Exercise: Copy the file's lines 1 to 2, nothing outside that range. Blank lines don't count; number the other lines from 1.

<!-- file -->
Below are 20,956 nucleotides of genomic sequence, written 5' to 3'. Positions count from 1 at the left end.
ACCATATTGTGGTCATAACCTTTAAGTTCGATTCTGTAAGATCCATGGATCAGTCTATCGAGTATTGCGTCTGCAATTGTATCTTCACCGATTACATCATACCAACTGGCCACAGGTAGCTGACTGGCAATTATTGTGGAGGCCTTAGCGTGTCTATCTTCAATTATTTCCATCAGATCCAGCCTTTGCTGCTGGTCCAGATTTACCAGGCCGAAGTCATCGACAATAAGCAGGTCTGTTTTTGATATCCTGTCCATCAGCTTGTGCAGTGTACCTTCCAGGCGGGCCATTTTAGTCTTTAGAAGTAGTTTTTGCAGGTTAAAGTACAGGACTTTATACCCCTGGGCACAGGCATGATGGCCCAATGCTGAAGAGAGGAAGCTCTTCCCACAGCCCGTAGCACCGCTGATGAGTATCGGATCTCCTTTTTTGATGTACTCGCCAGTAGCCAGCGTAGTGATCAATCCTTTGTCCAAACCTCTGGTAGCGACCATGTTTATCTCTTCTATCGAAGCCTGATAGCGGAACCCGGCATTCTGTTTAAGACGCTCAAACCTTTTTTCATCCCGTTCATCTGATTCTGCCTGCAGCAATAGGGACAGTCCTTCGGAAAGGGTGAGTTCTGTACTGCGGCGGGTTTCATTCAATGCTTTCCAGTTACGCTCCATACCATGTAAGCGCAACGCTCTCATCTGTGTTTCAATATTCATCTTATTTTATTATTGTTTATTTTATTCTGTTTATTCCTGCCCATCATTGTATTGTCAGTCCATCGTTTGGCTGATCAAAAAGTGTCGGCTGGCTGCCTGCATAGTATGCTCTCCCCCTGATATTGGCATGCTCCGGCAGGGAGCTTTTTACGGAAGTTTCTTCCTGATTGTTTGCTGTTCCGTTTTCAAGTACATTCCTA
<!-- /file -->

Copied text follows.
Below are 20,956 nucleotides of genomic sequence, written 5' to 3'. Positions count from 1 at the left end.
ACCATATTGTGGTCATAACCTTTAAGTTCGATTCTGTAAGATCCATGGATCAGTCTATCGAGTATTGCGTCTGCAATTGTATCTTCACCGATTACATCATACCAACTGGCCACAGGTAGCTGACTGGCAATTATTGTGGAGGCCTTAGCGTGTCTATCTTCAATTATTTCCATCAGATCCAGCCTTTGCTGCTGGTCCAGATTTACCAGGCCGAAGTCATCGACAATAAGCAGGTCTGTTTTTGATATCCTGTCCATCAGCTTGTGCAGTGTACCTTCCAGGCGGGCCATTTTAGTCTTTAGAAGTAGTTTTTGCAGGTTAAAGTACAGGACTTTATACCCCTGGGCACAGGCATGATGGCCCAATGCTGAAGAGAGGAAGCTCTTCCCACAGCCCGTAGCACCGCTGATGAGTATCGGATCTCCTTTTTTGATGTACTCGCCAGTAGCCAGCGTAGTGATCAATCCTTTGTCCAAACCTCTGGTAGCGACCATGTTTATCTCTTCTATCGAAGCCTGATAGCGGAACCCGGCATTCTGTTTAAGACGCTCAAACCTTTTTTCATCCCGTTCATCTGATTCTGCCTGCAGCAATAGGGACAGTCCTTCGGAAAGGGTGAGTTCTGTACTGCGGCGGGTTTCATTCAATGCTTTCCAGTTACGCTCCATACCATGTAAGCGCAACGCTCTCATCTGTGTTTCAATATTCATCTTATTTTATTATTGTTTATTTTATTCTGTTTATTCCTGCCCATCATTGTATTGTCAGTCCATCGTTTGGCTGATCAAAAAGTGTCGGCTGGCTGCCTGCATAGTATGCTCTCCCCCTGATATTGGCATGCTCCGGCAGGGAGCTTTTTACGGAAGTTTCTTCCTGATTGTTTGCTGTTCCGTTTTCAAGTACATTCCTA